I took my first concrete action shortly thereafter when I traded in my gas-guzzler for a hybrid.  Sad to say, the salesman didn’t know how to turn on the silent car and in his embarrassment encouraged me to buy something more conventional, something cheaper.  Can you imagine a car salesman discouraging a ready and willing buyer?

I found it immensely satisfying to leap from 19 MPG to 40 and wondered what else I could do.  In 2011, I added solar panels to the roof, thus cutting our coal powered electric use in half.  Every day, in the beginning, I raced to the computer to see how much the sun had produced.  Now, eight years later, and in a different home, to which we also added solar panels, it’s still satisfying.  In a small way it helps with the problem, it saves money, and in a more spiritual way, I enjoy being conscious of the power of the sun.



These days, my efforts  (with the full cooperation/endorsement of my wife, Katie) have moved towards the obvious (refusing straws and plastic bottles) and the slightly less obvious, such as:  bringing our own re-useable take-out containers to restaurants and our own utensils if we know they only offer plastic.  We are fanatical about using our own bags at stores and even our HANDS when we buy just a few items.  It’s amazing how confused and even offended some cashiers appear when we refuse their offer of a plastic bag.  We’ve nearly cut out red meat from our diet, which is another win-win; less meat consumption leads to less abuse of the earth via methane releases and land-use, and is almost certain to be healthier for us.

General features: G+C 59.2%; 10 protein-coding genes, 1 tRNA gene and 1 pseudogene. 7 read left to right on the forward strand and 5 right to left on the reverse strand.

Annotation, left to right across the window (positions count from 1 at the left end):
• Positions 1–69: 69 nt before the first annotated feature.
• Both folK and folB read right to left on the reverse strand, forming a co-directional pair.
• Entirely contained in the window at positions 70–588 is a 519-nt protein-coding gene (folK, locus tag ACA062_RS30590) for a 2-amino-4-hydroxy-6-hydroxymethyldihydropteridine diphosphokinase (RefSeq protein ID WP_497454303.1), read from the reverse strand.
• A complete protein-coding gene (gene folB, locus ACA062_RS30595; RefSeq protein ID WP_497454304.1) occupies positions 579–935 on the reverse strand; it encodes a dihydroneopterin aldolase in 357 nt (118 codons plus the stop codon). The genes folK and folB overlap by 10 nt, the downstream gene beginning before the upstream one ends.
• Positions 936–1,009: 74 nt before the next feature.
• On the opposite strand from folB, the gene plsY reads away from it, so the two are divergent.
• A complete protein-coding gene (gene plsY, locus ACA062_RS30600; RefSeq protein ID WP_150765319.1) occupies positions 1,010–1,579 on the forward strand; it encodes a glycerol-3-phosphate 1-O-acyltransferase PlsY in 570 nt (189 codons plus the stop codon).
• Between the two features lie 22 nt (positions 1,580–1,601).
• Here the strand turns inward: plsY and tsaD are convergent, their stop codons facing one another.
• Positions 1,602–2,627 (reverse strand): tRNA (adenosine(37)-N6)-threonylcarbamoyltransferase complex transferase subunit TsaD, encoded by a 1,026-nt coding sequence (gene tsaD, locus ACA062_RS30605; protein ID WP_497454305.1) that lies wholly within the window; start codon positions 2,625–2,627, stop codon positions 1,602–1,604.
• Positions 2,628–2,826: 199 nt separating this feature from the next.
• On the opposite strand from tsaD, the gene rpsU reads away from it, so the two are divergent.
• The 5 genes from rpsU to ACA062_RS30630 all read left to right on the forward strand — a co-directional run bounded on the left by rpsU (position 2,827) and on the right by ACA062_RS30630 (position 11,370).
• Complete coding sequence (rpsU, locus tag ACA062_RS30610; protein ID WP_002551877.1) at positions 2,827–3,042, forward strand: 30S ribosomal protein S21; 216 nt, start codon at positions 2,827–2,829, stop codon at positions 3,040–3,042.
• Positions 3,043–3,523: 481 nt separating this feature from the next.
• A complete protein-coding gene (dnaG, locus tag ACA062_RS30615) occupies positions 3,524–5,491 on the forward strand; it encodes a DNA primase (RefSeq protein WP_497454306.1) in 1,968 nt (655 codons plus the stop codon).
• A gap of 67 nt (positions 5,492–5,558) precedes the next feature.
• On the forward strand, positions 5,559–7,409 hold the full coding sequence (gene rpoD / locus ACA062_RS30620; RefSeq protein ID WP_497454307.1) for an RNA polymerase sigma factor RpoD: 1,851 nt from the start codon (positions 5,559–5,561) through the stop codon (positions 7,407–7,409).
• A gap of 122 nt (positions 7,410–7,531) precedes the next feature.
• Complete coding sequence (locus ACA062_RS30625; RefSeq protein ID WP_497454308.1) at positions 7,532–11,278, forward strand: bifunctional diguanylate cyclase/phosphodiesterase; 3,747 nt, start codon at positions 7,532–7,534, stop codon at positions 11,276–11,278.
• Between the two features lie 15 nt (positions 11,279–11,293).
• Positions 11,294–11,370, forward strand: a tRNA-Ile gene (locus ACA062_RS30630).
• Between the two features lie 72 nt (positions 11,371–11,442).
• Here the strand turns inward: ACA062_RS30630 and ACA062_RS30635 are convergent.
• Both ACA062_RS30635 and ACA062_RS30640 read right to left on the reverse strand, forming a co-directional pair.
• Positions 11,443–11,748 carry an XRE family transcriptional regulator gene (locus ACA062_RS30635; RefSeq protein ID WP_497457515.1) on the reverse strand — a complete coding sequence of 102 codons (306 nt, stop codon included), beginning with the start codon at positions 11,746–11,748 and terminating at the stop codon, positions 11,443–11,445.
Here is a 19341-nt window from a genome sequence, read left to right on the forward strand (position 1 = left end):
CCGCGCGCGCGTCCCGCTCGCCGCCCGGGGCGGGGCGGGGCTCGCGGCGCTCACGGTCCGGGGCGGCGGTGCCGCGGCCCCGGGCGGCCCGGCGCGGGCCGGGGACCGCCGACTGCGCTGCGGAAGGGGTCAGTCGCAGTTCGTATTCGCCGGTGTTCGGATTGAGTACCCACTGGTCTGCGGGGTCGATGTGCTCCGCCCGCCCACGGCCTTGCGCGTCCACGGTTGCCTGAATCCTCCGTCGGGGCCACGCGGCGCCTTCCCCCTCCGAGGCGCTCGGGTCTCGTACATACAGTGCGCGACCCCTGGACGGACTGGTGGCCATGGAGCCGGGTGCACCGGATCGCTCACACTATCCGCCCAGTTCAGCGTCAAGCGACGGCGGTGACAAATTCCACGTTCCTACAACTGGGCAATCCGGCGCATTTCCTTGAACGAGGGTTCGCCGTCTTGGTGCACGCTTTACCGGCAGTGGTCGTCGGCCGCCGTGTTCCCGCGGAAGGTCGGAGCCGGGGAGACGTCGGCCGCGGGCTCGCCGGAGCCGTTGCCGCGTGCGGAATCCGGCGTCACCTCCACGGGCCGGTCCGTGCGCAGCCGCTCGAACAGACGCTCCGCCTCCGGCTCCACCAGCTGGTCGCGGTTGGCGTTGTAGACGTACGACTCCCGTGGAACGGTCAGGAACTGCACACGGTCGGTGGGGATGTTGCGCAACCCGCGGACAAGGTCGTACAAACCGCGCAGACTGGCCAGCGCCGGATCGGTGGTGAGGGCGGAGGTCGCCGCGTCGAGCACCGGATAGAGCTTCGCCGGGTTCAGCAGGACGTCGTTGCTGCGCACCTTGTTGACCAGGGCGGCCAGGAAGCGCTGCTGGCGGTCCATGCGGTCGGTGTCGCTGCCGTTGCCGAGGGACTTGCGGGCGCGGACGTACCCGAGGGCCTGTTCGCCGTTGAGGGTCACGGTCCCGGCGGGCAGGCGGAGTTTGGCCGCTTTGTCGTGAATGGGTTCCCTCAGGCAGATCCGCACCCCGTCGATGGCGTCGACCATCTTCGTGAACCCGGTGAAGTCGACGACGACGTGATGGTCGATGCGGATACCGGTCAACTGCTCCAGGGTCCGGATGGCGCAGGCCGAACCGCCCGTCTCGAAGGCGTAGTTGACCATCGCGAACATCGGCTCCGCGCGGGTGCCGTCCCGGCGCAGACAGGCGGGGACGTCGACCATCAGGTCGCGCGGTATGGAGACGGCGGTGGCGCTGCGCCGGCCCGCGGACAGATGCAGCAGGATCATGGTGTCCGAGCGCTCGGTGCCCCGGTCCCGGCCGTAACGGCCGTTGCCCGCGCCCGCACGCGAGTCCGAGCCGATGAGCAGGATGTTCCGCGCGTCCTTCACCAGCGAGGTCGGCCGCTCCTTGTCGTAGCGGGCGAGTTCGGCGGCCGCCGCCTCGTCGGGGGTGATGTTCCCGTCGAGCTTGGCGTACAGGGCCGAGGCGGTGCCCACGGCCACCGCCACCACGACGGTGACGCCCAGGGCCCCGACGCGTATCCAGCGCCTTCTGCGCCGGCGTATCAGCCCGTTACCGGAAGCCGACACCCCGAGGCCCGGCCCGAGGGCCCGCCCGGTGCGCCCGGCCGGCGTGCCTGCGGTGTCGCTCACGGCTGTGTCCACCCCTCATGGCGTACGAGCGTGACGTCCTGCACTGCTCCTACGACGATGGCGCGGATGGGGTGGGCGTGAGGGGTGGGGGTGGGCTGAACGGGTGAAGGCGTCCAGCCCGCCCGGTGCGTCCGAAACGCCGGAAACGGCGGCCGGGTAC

Friends have reacted to our behavior in a variety of ways.  Some appear not to notice.  A few congratulate us for our efforts and say they are inspired to emulate us.  The majority, however, fall somewhere in between.  They would vaguely like to “change a few things” and “help out” but state:  “It’s just so hard to remember to bring my own bags.  I can’t be bothered.”  With a few exceptions, none have purchased a more efficient car with the environment in mind or purchased solar panels.

Until recently, my response to those who spurn re-usable bags by saying: “it’s too much trouble,” or, “it’s too difficult to remember” formed from the empathetic, compassionate part of my brain.  I nodded and said: “I understand.”  But now my thoughts (if not yet my spoken response) arises from somewhere more primitive.  “Come on, people.  It’s not difficult.  You are not a moron.  You can really put a few in your car and remember to use them.  DO SOMETHING!”


I read the foregoing with a sinking feeling some will view me as self-righteous.  That exemplar of moral clarity, Dick Cheney, once dismissed energy-saving efforts as matters of “personal virtue,” an unnecessary indulgence.  To that, I can only ask: “What is wrong with righteousness?  What is wrong with a little virtue?”  It’s available to everyone.  For free.

Greta feels the situation is urgent.  I agree with her, both from a practical viewpoint and a moral viewpoint.  The aforementioned Dick Cheney, in fraudulently pushing our nation into the second Iraq war, once argued:  “If there’s just a one percent chance Saddam Hussein has weapons of mass destruction, we have to do something and do it soon.”   With regard to the changes mankind is wreaking upon the earth and its climate, unless we change course immediately, does anyone doubt there is more than a one percent chance it will end in catastrophe?